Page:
Brian Carney provides a vital service to ORCTU (aside from his support as a member) in that he is very good at setting up fishing trips for the chapter members. A month or two ago he announced a trip to Brevard, North Carolina, since he has a friend with a house near town that can sleep around 10. The plan was for us to drive up on Friday (4-25) and fish in the area through Sunday. We had a few last minute adjustments, but in the end the roster consisted of Amy and I, John McGarity, Ken Calkin, Danny Jackson and Mac Rawson, and we’d be meeting Ron and Zee Nagao during the day, since they have a house in the area. The four traveled up together and fished the Davidson River on Friday, but Amy and I decided to fish the Chattooga on the way up, since Amy hadn’t seen it and I hadn’t fished it. I mistakenly assumed that since the DH section was upstream of the 28 bridge, then we could do even better by driving up the unpaved Forest Service road on the Georgia side before the bridge. Turns out that’s the (long!) Burrells Ford road, leading to the bridge of the same name, and although it’s a nice section (plenty of parking, nice pools, fairly easy wading) this section of the river is upstream of the DH section. After a long and bumpy drive in we found a parking area full of trucks, with about a dozen guys sitting around in a circle of folding chairs. When I greeted them I said “this looks like it could be a TU meeting” and they laughed. It turned out that most of them were spin fishermen using corn or salmon eggs, although I saw a few fly rods. I asked one guy walking to his truck if he’d had any luck, and he said there were plenty of fish, but all little, holding his fingers about 6 inches apart. I caught three rainbows and a brown by drifting nymphs right on the bottom with no indicator (not too hard once you get used to it) and all but one were in the 10-12″ range, I suspect he wasn’t getting down deep enough.
About 3:30 or four, as the fishing was starting to slow down, I got my feet crossed up and fell in face first. My shirt was soaked (including wallet and iphone), and I got a cup or two of water in my waders, which soaked my pants and worked its way down to my socks. Luckily my iphone was in my awesome new Lifeproof waterproof case (http://www.lifeproof.com) and it was unaffected.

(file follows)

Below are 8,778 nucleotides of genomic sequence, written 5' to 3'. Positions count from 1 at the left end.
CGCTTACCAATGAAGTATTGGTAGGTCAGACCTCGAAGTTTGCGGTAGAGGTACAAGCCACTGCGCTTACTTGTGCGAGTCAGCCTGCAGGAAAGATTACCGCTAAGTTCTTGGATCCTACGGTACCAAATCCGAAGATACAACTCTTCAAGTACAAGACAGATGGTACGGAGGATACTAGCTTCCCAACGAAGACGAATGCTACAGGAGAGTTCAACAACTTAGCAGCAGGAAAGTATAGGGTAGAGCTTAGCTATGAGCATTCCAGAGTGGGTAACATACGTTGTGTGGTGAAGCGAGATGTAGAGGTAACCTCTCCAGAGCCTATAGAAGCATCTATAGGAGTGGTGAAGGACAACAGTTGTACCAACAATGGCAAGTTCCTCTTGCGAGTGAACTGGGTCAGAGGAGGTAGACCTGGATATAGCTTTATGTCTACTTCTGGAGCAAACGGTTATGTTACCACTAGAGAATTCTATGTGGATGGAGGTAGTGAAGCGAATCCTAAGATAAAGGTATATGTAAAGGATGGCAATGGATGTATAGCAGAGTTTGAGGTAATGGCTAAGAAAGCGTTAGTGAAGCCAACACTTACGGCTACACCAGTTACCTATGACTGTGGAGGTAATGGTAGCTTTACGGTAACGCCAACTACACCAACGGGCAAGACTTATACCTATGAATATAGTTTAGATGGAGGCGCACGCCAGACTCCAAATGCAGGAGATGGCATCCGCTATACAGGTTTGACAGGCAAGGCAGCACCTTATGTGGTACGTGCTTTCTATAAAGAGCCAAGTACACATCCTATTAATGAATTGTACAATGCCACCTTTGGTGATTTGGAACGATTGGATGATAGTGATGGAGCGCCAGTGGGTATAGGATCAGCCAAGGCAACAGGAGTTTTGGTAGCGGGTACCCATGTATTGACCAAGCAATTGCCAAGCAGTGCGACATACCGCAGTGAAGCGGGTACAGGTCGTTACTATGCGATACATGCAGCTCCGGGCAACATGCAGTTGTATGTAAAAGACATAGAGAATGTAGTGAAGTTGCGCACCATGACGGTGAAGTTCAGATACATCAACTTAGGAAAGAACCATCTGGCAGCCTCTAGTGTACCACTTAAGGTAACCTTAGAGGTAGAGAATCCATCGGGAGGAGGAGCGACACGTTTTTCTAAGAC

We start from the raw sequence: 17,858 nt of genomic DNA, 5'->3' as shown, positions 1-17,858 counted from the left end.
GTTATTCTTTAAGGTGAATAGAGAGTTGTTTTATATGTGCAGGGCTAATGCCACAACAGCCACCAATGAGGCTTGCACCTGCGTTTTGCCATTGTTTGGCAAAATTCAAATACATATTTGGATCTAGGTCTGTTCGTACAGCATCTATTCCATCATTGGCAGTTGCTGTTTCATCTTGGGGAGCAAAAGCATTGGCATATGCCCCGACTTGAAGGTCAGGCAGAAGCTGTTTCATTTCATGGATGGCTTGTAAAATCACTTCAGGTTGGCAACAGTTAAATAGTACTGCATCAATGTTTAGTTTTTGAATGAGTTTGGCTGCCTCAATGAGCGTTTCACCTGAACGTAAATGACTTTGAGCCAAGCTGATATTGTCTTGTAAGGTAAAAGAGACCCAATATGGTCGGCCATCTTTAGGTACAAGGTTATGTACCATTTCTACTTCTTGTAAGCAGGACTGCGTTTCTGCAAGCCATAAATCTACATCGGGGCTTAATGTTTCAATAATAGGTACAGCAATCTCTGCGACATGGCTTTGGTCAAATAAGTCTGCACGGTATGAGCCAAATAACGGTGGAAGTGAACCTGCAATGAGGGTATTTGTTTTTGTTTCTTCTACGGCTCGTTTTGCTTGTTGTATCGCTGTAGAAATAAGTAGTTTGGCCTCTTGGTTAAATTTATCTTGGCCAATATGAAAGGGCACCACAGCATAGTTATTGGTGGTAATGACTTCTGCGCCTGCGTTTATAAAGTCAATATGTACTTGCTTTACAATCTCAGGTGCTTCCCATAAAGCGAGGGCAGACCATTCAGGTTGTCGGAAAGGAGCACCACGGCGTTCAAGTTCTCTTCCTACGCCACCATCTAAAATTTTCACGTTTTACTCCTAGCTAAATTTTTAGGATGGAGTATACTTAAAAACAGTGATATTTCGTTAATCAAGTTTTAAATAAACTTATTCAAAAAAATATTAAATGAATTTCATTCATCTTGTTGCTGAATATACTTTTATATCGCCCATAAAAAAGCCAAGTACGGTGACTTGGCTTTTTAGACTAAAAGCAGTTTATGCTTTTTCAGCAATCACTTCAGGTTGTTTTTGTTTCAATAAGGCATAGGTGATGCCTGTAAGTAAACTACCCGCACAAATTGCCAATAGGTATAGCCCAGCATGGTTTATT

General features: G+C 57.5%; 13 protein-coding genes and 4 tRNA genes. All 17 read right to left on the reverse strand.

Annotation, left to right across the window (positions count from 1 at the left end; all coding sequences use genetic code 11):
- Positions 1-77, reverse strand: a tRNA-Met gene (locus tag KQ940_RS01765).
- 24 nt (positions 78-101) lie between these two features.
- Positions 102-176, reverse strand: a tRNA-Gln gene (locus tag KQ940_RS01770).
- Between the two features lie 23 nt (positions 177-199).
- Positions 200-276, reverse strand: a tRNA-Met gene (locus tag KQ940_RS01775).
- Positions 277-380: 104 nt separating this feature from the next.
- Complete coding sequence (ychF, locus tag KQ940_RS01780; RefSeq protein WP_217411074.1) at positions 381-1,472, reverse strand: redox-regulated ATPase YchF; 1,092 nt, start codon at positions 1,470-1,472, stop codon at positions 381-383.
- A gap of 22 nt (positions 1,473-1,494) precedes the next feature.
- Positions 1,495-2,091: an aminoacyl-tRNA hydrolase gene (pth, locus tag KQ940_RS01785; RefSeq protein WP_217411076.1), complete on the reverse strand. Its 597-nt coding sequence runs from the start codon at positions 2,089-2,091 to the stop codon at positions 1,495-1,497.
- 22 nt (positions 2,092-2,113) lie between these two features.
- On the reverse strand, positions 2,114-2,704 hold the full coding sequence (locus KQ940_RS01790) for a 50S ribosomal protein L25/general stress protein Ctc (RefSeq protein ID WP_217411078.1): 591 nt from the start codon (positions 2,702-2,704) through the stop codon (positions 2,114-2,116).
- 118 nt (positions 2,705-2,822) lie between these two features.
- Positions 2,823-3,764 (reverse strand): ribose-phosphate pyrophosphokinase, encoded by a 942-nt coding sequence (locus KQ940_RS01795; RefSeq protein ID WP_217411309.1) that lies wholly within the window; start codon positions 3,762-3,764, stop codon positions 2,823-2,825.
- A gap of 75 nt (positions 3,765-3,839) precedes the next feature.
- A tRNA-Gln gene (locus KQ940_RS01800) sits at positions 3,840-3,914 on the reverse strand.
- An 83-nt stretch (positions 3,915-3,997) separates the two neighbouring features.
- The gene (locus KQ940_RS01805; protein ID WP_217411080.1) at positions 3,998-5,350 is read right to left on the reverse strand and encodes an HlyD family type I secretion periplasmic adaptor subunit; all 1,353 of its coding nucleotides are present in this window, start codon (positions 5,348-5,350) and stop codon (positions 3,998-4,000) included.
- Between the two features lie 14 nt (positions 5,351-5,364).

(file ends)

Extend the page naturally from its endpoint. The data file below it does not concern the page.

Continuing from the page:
The water in my waders dampened (heh!) my enthusiasm for fishing, so we decided to head on up to Brevard. We couldn’t find the house following Brian’s directions (a misunderstanding on my part), so we went to the Brevard Brewing Company for a pint while trying to get in touch with Ken and the others. The Bock and Dunkel were tasty–BBC is a bit unusual in that they brew a lot of specialty lagers instead of the ales usually offered by craft breweries.
After Ken gave us revised directions we were able to find the house, said hello to everyone and I changed into drier clothes, and then we went to the Sagebrush in Brevard for dinner. We talked for a while after dinner, but before long everyone was ready to head to bed.
Saturday morning John fried bacon and scrambled eggs while the rest of us set the table and browned toast in the oven. Ron and Zee joined us for breakfast, and then we made sandwiches and hit the road for the day. We split up into 2 vehicles and went to the the DH section of the E Fork of the French Broad in the morning. Most of us caught a few fish (nothing spectacular), and then we met up for lunch on the bank. After comparing notes and discussing options Ken, John, Mac and Danny decided to fish for native brookies along the Yellowstone Prong (Graveyard Fields on the Blue Ridge Parkway), while Zee and Ron decided they wanted to see the East Fork of the Pigeon, which Amy and I had fished after her women’s fly fishing class a few years ago. We agreed to meet at the Pisgah Inn for dinner.
I have a lousy memory, but save a lot of waypoints in our Garmin, so we found the stream without much trouble and fished for an hour or two. Much too soon it was time to hit the road for the Inn, where almost all of us ordered trout dishes and discussed the day’s activities.
Sunday we decided to fish the North Fork of the Mills, and then break about 2 to drive home. Amy and I fished the section near the campground, and I was surprised by how many fish I hooked in the shallow riffles near the campground. Again, nothing outstanding, but a great weekend fishing and exploring with friends.
Our group at home base (without photographer Ken):
Danny photographing one of Mac’s fish on the French Broad:
A newly hatched mayfly on the North Mills: